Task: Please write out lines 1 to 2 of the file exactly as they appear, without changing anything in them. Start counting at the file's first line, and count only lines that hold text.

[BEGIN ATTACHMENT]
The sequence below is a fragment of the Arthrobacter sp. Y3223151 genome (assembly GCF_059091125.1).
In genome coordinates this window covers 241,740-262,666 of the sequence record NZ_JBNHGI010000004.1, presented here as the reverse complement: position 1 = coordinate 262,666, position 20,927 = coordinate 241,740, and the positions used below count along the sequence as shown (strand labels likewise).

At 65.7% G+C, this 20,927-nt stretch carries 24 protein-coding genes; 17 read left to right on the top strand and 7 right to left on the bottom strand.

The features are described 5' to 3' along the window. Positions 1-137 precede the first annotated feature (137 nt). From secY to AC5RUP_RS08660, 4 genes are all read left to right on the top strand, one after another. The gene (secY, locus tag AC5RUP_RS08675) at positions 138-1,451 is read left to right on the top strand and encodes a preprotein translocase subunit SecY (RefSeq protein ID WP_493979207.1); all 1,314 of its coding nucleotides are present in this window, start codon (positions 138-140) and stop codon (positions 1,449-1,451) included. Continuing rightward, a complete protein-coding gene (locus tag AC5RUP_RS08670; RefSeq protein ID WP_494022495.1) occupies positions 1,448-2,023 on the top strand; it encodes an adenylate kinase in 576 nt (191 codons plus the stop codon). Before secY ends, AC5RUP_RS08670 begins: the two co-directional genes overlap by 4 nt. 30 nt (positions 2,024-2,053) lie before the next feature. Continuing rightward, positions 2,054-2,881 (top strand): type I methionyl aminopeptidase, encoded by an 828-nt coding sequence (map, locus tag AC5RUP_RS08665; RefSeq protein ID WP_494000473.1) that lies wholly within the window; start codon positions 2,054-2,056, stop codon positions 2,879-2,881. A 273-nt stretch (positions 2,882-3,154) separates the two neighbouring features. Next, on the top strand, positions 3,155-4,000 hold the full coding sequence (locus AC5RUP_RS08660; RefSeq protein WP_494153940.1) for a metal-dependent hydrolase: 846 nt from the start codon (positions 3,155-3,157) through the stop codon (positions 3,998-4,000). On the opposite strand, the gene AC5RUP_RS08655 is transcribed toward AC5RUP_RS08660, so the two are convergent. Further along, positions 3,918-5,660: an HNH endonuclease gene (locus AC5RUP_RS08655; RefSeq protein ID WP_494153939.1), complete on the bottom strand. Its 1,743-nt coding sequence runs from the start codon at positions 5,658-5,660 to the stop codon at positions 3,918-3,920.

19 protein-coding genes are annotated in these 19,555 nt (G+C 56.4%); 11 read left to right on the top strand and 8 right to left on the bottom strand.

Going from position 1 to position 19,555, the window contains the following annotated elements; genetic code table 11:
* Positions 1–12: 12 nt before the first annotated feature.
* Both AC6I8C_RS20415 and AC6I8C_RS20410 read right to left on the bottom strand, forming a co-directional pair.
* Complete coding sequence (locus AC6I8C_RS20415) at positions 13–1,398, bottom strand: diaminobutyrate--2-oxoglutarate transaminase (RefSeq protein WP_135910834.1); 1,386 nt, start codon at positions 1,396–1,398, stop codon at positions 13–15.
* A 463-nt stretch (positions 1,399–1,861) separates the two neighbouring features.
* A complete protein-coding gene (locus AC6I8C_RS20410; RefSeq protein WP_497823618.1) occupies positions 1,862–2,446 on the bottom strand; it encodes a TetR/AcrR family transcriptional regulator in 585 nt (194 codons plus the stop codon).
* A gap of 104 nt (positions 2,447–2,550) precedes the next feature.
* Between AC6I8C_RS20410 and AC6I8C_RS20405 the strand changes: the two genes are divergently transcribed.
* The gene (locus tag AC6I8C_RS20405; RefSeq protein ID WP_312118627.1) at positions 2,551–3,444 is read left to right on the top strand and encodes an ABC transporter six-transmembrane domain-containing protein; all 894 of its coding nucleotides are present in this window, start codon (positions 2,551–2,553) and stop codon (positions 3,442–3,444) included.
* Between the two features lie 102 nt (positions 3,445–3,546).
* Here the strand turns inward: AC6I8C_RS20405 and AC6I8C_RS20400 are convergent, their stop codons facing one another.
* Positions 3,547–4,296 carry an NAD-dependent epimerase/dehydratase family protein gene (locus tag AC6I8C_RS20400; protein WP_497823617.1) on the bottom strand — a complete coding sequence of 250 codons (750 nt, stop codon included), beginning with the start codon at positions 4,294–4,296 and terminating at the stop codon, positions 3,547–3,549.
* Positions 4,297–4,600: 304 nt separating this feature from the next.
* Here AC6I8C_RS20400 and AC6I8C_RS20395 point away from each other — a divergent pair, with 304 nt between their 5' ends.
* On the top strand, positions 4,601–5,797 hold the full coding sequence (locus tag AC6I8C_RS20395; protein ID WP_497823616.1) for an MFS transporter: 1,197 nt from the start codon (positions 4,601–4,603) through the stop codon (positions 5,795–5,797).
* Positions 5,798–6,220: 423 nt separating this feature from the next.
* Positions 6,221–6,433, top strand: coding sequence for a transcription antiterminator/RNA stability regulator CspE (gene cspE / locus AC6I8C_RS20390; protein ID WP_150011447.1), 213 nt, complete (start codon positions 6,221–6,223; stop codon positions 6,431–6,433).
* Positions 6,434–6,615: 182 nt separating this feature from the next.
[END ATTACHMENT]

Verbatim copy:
The sequence below is a fragment of the Arthrobacter sp. Y3223151 genome (assembly GCF_059091125.1).
In genome coordinates this window covers 241,740-262,666 of the sequence record NZ_JBNHGI010000004.1, presented here as the reverse complement: position 1 = coordinate 262,666, position 20,927 = coordinate 241,740, and the positions used below count along the sequence as shown (strand labels likewise).